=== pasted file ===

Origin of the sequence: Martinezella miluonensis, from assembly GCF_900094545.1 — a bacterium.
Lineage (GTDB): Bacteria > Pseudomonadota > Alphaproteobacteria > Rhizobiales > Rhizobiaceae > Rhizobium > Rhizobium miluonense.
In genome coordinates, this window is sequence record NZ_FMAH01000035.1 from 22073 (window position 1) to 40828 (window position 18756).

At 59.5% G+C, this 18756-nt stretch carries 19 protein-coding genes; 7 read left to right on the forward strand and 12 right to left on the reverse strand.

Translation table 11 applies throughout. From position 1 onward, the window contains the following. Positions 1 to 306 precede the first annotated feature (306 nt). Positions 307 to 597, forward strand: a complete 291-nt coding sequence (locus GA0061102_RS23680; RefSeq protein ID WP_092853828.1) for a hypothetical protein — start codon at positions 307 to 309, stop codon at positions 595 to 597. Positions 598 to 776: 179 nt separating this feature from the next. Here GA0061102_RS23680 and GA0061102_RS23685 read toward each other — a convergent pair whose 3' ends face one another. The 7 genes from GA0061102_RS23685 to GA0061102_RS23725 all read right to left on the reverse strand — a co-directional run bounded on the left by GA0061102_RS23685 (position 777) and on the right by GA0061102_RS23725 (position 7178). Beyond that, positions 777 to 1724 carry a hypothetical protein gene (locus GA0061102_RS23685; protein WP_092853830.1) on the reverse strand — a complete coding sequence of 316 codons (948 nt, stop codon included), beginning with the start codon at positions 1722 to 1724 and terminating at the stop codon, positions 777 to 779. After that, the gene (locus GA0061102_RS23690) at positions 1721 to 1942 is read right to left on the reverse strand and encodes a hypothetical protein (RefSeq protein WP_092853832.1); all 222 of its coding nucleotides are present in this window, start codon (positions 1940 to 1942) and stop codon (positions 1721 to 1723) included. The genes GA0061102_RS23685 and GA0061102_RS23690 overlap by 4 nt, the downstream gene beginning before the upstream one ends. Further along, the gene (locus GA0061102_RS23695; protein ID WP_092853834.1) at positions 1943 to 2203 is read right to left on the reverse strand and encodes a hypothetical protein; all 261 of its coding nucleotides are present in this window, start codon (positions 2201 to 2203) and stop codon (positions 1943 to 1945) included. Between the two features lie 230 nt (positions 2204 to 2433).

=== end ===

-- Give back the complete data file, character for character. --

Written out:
Origin of the sequence: Martinezella miluonensis, from assembly GCF_900094545.1 — a bacterium.
Lineage (GTDB): Bacteria > Pseudomonadota > Alphaproteobacteria > Rhizobiales > Rhizobiaceae > Rhizobium > Rhizobium miluonense.
In genome coordinates, this window is sequence record NZ_FMAH01000035.1 from 22073 (window position 1) to 40828 (window position 18756).

At 59.5% G+C, this 18756-nt stretch carries 19 protein-coding genes; 7 read left to right on the forward strand and 12 right to left on the reverse strand.

Translation table 11 applies throughout. From position 1 onward, the window contains the following. Positions 1 to 306 precede the first annotated feature (306 nt). Positions 307 to 597, forward strand: a complete 291-nt coding sequence (locus GA0061102_RS23680; RefSeq protein ID WP_092853828.1) for a hypothetical protein — start codon at positions 307 to 309, stop codon at positions 595 to 597. Positions 598 to 776: 179 nt separating this feature from the next. Here GA0061102_RS23680 and GA0061102_RS23685 read toward each other — a convergent pair whose 3' ends face one another. The 7 genes from GA0061102_RS23685 to GA0061102_RS23725 all read right to left on the reverse strand — a co-directional run bounded on the left by GA0061102_RS23685 (position 777) and on the right by GA0061102_RS23725 (position 7178). Beyond that, positions 777 to 1724 carry a hypothetical protein gene (locus GA0061102_RS23685; protein WP_092853830.1) on the reverse strand — a complete coding sequence of 316 codons (948 nt, stop codon included), beginning with the start codon at positions 1722 to 1724 and terminating at the stop codon, positions 777 to 779. After that, the gene (locus GA0061102_RS23690) at positions 1721 to 1942 is read right to left on the reverse strand and encodes a hypothetical protein (RefSeq protein WP_092853832.1); all 222 of its coding nucleotides are present in this window, start codon (positions 1940 to 1942) and stop codon (positions 1721 to 1723) included. The genes GA0061102_RS23685 and GA0061102_RS23690 overlap by 4 nt, the downstream gene beginning before the upstream one ends. Further along, the gene (locus GA0061102_RS23695; protein ID WP_092853834.1) at positions 1943 to 2203 is read right to left on the reverse strand and encodes a hypothetical protein; all 261 of its coding nucleotides are present in this window, start codon (positions 2201 to 2203) and stop codon (positions 1943 to 1945) included. Between the two features lie 230 nt (positions 2204 to 2433).